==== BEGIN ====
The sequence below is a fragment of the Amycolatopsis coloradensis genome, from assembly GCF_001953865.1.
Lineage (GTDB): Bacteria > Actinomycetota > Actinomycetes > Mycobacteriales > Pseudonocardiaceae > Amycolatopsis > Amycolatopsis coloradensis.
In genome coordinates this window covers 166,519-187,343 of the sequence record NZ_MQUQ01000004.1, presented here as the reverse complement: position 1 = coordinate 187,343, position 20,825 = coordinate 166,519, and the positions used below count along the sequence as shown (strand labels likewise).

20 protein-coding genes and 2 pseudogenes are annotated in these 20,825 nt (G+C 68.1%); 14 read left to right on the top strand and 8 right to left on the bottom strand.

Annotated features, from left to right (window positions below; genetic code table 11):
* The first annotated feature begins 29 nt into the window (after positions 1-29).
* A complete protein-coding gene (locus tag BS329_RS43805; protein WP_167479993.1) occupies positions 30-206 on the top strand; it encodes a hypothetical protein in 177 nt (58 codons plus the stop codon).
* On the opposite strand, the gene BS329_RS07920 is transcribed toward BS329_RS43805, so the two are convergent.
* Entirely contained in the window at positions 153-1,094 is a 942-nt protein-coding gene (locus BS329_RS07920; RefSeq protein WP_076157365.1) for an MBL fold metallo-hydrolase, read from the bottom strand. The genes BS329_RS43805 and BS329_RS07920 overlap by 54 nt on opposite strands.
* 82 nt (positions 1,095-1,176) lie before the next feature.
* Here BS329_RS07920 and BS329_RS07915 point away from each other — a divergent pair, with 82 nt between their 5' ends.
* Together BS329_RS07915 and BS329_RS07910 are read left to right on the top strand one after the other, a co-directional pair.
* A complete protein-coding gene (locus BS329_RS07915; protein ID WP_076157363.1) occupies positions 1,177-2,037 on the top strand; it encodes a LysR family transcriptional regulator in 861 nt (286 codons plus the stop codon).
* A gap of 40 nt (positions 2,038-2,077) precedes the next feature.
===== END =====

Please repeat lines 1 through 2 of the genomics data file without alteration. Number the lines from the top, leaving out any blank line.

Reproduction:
The sequence below is a fragment of the Amycolatopsis coloradensis genome, from assembly GCF_001953865.1.
Lineage (GTDB): Bacteria > Actinomycetota > Actinomycetes > Mycobacteriales > Pseudonocardiaceae > Amycolatopsis > Amycolatopsis coloradensis.